Viktor Jiracek, University of Utah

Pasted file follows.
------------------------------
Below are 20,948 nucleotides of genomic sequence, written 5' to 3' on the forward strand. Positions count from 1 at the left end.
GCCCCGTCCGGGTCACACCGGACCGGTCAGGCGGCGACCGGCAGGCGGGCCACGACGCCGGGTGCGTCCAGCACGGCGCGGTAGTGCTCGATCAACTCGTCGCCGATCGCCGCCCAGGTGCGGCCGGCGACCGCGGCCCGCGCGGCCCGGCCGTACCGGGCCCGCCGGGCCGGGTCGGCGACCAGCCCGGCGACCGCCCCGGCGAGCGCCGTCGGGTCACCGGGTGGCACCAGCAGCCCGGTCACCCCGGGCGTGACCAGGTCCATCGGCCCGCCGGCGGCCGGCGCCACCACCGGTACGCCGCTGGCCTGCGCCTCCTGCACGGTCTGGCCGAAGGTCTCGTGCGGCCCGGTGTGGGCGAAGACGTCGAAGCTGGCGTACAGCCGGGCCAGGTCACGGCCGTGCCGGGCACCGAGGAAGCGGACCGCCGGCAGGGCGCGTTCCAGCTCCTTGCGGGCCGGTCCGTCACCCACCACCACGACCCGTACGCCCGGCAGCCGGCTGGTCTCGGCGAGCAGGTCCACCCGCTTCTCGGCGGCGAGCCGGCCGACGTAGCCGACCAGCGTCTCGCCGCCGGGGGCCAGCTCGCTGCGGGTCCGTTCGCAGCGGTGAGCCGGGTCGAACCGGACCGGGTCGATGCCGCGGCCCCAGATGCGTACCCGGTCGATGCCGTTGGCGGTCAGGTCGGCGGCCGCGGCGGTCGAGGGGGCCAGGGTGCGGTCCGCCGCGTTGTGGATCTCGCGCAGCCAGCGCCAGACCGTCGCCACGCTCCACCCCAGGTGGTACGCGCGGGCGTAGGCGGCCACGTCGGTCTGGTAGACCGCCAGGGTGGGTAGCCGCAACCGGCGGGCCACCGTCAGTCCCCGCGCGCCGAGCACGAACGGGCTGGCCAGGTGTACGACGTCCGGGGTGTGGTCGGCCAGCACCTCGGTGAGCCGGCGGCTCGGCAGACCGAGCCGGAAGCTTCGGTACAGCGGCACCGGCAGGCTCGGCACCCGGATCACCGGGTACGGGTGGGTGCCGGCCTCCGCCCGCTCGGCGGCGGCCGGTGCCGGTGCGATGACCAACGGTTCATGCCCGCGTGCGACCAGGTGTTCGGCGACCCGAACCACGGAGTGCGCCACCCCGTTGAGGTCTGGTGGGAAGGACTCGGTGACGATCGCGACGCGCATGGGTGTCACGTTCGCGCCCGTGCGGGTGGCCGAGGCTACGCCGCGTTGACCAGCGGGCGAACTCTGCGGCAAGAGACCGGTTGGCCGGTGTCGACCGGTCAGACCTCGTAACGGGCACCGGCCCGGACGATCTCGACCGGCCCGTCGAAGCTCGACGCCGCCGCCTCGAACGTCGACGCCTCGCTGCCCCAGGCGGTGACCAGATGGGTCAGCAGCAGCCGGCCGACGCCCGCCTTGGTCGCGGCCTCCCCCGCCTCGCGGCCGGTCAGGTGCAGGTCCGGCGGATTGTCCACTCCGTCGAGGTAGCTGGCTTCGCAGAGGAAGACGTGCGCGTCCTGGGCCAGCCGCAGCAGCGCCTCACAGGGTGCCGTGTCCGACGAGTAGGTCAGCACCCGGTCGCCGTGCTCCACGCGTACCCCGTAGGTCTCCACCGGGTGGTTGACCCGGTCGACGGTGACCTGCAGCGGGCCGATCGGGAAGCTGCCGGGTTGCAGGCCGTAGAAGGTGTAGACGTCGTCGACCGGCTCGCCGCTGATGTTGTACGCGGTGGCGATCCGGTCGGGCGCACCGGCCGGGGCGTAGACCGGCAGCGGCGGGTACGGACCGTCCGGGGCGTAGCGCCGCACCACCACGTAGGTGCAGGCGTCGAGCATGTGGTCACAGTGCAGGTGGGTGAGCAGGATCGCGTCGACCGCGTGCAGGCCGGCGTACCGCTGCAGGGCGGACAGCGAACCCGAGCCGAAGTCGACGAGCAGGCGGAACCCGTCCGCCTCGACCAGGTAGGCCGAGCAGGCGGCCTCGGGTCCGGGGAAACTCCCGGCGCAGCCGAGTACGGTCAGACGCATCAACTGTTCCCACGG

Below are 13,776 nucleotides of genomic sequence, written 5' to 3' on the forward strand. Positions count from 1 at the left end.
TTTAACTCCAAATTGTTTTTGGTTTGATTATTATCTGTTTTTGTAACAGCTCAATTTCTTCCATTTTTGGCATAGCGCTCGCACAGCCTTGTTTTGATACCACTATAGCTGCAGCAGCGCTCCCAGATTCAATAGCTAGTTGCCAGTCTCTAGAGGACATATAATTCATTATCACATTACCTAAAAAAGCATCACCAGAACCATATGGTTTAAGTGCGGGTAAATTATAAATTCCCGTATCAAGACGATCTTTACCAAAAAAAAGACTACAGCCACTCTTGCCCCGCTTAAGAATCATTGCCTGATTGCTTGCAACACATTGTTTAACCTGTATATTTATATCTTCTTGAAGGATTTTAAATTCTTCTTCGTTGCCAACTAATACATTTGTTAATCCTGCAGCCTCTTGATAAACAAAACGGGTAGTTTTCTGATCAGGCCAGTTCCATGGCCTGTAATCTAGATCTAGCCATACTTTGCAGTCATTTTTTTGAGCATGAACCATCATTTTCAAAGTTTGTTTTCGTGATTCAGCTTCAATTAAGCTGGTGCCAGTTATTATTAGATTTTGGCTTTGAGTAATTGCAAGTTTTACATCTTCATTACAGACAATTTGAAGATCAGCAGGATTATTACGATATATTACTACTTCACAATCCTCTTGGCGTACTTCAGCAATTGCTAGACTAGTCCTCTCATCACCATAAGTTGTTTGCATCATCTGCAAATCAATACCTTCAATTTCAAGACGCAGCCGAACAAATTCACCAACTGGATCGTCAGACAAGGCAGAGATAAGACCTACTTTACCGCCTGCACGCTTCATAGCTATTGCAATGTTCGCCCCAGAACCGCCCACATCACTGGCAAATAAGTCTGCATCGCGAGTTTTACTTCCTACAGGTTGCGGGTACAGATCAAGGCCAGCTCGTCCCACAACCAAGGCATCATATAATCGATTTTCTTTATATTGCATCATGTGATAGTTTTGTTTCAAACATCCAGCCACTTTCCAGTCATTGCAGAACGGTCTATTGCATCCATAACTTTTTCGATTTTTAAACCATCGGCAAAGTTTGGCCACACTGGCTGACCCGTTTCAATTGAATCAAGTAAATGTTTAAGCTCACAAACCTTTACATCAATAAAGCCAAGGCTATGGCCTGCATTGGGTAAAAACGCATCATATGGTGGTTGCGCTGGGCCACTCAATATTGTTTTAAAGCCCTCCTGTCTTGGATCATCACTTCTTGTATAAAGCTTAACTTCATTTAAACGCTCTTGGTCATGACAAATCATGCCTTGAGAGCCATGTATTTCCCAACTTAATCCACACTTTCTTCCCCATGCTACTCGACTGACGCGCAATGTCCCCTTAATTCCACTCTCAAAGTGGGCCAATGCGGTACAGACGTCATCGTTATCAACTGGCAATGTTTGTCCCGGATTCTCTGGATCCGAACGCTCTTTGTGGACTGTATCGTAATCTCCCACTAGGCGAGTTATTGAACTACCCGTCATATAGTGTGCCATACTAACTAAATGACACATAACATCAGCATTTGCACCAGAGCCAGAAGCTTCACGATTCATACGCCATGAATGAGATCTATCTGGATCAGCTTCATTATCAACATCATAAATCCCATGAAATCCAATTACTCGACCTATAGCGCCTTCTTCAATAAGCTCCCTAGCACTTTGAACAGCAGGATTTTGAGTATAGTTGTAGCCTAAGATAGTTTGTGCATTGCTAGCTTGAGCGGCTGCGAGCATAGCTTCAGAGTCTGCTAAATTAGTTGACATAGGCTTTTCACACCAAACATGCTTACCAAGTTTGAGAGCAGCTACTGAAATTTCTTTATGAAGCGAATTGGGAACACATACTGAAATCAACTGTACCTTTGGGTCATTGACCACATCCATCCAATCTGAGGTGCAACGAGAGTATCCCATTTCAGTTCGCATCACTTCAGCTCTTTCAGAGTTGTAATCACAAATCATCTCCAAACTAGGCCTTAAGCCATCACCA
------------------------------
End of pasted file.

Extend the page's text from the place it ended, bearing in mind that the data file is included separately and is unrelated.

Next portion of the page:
The nervous system is responsible for cognition, memory, and motor function. Neurons communicate with each other at intercellular connections called synapses. It is at these locations that vesicles fuse with the plasma membrane and release their contents into the space between the neurons (synaptic cleft). SNARE proteins (synaptobrevin, syntaxin and SNAP-25) facilitate synaptic vesicle fusion by winding together in a four-helix bundle forcing the mixture of opposing membranes. After exocytosis, the cell regenerates vesicles by a process called endocytosis. This process involves the budding of membrane back into the cytoplasm re-forming a functional synaptic vesicle. This progression from vesicle fusion to internalization is termed the “synaptic vesicle cycle” and is coordinated by a long list of molecular players. The SNARE proteins are classically considered to be unique to exocytosis. However, preliminary results from Erik Jorgensen’s lab have implicated SNAP-25 in endocytosis. Although we have evidence that SNAP-25 is required for endocytosis, the molecular mechanism is completely unknown. In this proposal we use forward genetics in the model organism C. elegans to identify novel protein interactions required for SNAP-25 mediated endocytosis. We have designed three suppressor screens that are predicted to target the role of SNAP-25 in exocytosis, endocytosis and general function. The first two screens use crippled forms of SNAP-25 (hypomorphs) while the last screen uses a deletion allele of the SNAP-25 gene (null mutation). With these screens we hope to precisely identify the molecular players involved in SNAP-25 mediated endocytosis versus exocytosis.